Xbox Fitness adds ability to download workouts and removes Kinect requirement

Brad Stephenson

Xbox Fitness YO:30 on Xbox One

Xbox Fitness has just received a rather substantial update on Xbox One that has the potential to improve the way it’s used by a lot of users.
It’s been no secret that one of the app’s biggest issues since it launched alongside the Xbox One has been the streaming of the workouts. Even users with high-end internet connections often experience buffering during workouts which is not only annoying but also potentially dangerous during high intensity exercises when focus and momentum is required. This update hopes to fix this problem by adding the ability to download workouts directly to the Xbox One console.
The ability to download workouts has been a feature requested since Day One and it’s good to see it finally arrive but as of the time of this posting, it’s not fully functional for all workouts and appears highly unstable. The awesome Jillian Michaels programs for example, download fine but choosing to download the new YO:30 yoga program, which was made specifically for Xbox Fitness, creates an error and there appears to be no download option at all for the Mossa workouts which are also Xbox Fitness exclusive content. Hopefully these issues will be fixed over the next few days but it is disappointing that there are bugs like this at launch.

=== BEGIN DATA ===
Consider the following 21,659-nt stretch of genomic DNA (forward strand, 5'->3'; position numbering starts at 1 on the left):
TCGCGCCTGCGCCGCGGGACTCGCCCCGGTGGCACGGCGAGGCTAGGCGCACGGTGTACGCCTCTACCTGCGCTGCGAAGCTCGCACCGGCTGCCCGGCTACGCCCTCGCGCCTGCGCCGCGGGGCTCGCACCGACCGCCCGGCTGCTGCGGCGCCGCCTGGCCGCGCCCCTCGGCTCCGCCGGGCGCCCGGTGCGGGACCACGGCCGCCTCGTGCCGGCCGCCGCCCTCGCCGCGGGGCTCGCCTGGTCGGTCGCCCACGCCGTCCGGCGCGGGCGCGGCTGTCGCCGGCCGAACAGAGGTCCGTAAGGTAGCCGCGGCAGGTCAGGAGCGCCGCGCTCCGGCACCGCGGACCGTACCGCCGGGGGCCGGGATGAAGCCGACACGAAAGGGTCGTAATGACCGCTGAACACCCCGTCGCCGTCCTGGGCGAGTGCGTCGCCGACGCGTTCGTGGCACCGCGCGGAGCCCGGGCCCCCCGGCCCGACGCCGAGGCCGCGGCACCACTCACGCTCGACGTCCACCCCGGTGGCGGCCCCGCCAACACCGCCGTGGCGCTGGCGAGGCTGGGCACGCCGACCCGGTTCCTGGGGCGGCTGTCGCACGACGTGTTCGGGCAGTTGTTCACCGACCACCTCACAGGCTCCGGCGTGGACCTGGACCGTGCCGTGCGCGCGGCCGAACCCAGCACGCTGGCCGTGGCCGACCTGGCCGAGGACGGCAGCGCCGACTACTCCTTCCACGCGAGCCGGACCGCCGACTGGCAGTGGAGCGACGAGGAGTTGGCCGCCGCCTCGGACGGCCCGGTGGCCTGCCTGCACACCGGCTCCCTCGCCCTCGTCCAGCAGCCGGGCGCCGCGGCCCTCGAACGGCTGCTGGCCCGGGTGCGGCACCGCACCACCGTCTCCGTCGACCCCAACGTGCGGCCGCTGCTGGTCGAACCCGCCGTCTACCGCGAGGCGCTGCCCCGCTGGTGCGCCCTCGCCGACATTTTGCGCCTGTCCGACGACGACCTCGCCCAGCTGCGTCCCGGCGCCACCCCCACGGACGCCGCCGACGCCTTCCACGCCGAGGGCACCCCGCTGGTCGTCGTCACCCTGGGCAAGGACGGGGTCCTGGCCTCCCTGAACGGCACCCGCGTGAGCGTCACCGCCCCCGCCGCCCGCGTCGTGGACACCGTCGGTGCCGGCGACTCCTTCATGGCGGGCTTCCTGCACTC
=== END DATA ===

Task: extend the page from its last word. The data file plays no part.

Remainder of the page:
Another big change introduced with this update is the new ability to use Xbox Fitness without a Kinect sensor. While this does open up the app for usage by a larger number of Xbox One owners, the main appeal of Xbox Fitness is its detailed tracking and scoring and by removing the Kinect requirement, the app essentially becomes a video on-demand service. Xbox One titles such as Just Dance 2015 and 2016 also offer a Kinect-free option for play but their Kinect-free mode incorporates a user’s smartphone to track body movements and allows for full (though admittedly less accurate) scoring.
According to the updated help file, using Xbox Fitness without Kinect scores users for watching the workout videos and while there is the promise of Kinect users scoring higher, it does seem like a bit of a cheat, especially when leaderboards and beating friends’ scores are such big motivators for many users.
It’s surprising that Microsoft has yet to implement some form of Microsoft Band connectivity with Xbox Fitness. The fitness tracking device would complement the Kinect tracking extremely well and would be a logical Kinectless option that could record workout intensities and pulse readings a lot more accurately than the Kinect itself.
After being out for over two years it is good to see Xbox Fitness continue to evolve with new workouts and features being added but there does still seem to be a bit of a disconnect between the developers and the end-user experience. What do you think about these updates? Are workout downloads working for you and what are your thoughts on the Kinectless workout option? Does that take away a lot of the app’s competitiveness and motivation? Let us know your thoughts in the comments below.